The second piece of important pre-Apartheid legislation was released under the Jan Smuts government. It was called the Native Urban Areas Act of 1923 and it deemed urban areas to be "white" areas and all black adult men had to carry passes at all times if they were in cities or urban areas. A statue of the lovely Jan Smuts now stands in parliament Square in London and he looks out over the square to where Nelson Mandela's statue now also stands. This law was also enhanced by the 1952 Pass Laws Act which made it compulsory for all blacks South Africans over the age of 16 to carry a pass book at all times. The book would stipulate where, when and for how long a person could remain in a specific urban area and it greatly restricted where black people could move or visit.

The final bit of despicable legislation I will talk about today was the 1949 Prohibition of Mixed Marriages Act which prohibited interracial marriage in South Africa and the 1950 Immorality Act which prohibited all sexual relations between whites and non-whites. These laws were repealed by PJ Botha in 1985 but up to that time, people could be arrested and prosecuted if they were caught having sexual relations with a person of another race and black people often got stronger sentences than white people.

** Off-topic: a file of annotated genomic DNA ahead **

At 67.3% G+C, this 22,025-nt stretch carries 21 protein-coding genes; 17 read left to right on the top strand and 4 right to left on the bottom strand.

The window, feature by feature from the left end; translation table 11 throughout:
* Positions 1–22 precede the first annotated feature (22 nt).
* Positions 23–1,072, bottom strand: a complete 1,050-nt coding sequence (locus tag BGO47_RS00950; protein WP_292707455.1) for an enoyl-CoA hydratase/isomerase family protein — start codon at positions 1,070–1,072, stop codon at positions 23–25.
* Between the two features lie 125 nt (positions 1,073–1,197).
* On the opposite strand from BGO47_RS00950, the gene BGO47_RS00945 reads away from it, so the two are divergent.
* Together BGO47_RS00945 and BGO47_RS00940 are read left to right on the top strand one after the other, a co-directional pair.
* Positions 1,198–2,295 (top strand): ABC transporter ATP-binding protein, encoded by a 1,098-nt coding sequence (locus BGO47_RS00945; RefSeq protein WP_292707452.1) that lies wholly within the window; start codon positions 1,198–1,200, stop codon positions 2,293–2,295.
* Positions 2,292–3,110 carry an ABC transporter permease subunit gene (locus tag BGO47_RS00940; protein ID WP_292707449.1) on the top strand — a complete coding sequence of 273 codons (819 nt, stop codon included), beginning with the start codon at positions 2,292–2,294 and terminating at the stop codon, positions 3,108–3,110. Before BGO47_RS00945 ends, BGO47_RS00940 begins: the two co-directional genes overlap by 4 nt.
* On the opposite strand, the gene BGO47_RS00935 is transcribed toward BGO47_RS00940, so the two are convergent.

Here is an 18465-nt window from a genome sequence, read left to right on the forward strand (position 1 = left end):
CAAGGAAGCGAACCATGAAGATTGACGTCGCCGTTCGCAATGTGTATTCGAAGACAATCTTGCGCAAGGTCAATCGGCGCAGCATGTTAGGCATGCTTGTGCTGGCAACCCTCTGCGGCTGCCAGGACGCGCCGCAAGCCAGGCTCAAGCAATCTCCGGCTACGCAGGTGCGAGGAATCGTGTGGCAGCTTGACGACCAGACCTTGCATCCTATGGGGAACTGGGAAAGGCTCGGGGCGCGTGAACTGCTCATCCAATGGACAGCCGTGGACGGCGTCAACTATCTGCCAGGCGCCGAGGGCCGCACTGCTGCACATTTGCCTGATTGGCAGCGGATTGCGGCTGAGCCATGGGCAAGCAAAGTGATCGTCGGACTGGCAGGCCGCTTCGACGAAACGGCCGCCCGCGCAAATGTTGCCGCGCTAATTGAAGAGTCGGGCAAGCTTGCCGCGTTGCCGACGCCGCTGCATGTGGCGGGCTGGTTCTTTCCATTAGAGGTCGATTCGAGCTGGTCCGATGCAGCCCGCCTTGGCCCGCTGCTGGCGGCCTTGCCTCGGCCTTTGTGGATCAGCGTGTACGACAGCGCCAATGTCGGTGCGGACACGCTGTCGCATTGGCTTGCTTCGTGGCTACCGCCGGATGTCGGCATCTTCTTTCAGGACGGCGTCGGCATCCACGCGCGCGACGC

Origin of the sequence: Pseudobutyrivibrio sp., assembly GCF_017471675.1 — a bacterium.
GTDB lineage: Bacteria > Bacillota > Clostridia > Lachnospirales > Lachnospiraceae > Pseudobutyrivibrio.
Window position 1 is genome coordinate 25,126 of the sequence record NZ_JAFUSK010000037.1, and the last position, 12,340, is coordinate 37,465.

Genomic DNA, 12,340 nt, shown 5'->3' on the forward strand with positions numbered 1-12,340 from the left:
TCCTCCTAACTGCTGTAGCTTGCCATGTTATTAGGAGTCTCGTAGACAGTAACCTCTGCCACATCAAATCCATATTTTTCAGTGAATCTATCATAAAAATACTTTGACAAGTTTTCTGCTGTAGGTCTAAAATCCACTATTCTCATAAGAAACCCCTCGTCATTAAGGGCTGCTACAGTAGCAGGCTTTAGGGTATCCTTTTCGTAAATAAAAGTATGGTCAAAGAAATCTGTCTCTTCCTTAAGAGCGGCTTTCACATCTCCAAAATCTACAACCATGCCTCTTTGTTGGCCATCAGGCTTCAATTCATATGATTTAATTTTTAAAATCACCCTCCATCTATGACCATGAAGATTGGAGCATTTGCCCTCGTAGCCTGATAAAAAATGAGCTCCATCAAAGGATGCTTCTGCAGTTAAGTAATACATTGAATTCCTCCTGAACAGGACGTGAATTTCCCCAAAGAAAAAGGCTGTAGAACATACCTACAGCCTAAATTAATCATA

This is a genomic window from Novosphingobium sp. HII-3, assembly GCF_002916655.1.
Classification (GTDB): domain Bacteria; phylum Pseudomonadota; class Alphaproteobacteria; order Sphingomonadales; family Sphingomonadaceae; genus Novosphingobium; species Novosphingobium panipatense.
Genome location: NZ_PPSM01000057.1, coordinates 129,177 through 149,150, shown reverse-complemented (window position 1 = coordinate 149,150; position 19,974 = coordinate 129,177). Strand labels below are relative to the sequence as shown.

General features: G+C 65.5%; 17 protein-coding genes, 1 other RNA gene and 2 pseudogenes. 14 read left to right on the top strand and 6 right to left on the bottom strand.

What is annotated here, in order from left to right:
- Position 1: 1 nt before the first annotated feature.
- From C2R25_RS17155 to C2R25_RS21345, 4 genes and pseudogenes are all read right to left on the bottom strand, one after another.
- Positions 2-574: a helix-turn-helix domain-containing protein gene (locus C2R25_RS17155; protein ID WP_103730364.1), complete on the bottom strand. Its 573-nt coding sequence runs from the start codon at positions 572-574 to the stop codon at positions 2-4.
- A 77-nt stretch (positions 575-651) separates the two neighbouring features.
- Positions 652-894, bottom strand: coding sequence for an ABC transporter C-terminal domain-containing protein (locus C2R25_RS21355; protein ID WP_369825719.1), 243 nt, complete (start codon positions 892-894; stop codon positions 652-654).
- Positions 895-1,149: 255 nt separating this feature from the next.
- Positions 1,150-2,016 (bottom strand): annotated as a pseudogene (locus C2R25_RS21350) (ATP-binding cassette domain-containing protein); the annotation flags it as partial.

The Beginning of the End
In the early 1980's, international economic sanctions had begun to take their toll on Apartheid and that was the beginning of the end. Little by little President PJ Botha began to repeal laws and offer greater freedoms to the Indian population and to blacks and coloureds too. The separate and completely unequal policies and privileges offered to the different population groups under PJ Botha are quite complex and the topic of another post, but in 1989 PJ Botha had a stroke and FW de Klerk became president. He began a process of reform which culminated in the unbanning of the South African Communist Party and the African National Congress on 2 February 1990 and the release of Mandela on 11 February 1990.